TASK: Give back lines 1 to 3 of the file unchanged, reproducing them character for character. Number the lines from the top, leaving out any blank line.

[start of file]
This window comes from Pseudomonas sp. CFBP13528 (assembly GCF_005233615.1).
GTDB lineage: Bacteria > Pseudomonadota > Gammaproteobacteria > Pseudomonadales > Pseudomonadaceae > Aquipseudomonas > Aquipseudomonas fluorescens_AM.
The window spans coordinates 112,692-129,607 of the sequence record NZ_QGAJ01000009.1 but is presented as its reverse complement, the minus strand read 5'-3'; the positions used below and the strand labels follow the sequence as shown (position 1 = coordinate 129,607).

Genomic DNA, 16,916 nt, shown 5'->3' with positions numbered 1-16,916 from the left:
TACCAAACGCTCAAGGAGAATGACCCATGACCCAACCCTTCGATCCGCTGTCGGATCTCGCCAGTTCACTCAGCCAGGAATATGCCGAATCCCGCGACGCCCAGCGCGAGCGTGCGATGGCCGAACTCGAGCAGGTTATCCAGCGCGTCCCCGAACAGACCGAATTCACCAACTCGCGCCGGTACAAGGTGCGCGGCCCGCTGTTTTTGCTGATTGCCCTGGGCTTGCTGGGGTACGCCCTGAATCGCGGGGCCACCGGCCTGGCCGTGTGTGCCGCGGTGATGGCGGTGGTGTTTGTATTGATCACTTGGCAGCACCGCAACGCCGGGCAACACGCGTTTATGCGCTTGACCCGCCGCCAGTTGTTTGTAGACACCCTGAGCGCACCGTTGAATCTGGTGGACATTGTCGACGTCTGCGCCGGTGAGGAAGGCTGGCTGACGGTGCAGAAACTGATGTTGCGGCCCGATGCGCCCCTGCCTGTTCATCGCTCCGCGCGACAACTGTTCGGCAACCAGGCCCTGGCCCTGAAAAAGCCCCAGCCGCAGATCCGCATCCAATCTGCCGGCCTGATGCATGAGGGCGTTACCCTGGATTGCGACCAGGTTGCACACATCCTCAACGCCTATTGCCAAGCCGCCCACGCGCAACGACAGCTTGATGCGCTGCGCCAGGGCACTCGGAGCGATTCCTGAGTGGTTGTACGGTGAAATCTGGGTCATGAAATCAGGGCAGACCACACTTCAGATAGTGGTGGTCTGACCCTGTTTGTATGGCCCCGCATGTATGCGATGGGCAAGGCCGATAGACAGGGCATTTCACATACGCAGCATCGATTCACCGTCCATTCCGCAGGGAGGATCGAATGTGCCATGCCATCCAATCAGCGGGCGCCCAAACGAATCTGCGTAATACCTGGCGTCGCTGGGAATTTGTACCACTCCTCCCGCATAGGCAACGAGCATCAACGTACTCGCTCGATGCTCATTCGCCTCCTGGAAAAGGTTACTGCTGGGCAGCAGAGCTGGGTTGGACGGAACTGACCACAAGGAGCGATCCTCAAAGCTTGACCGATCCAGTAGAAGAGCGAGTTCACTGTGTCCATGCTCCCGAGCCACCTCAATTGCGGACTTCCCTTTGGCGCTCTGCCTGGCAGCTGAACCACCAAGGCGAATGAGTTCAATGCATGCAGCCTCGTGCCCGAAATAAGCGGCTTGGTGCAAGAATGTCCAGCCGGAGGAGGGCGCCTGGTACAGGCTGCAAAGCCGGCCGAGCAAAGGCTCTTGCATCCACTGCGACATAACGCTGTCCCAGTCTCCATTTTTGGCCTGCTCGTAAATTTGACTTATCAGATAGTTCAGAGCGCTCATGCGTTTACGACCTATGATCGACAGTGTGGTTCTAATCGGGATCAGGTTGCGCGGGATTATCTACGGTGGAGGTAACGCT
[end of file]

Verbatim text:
This window comes from Pseudomonas sp. CFBP13528 (assembly GCF_005233615.1).
GTDB lineage: Bacteria > Pseudomonadota > Gammaproteobacteria > Pseudomonadales > Pseudomonadaceae > Aquipseudomonas > Aquipseudomonas fluorescens_AM.
The window spans coordinates 112,692-129,607 of the sequence record NZ_QGAJ01000009.1 but is presented as its reverse complement, the minus strand read 5'-3'; the positions used below and the strand labels follow the sequence as shown (position 1 = coordinate 129,607).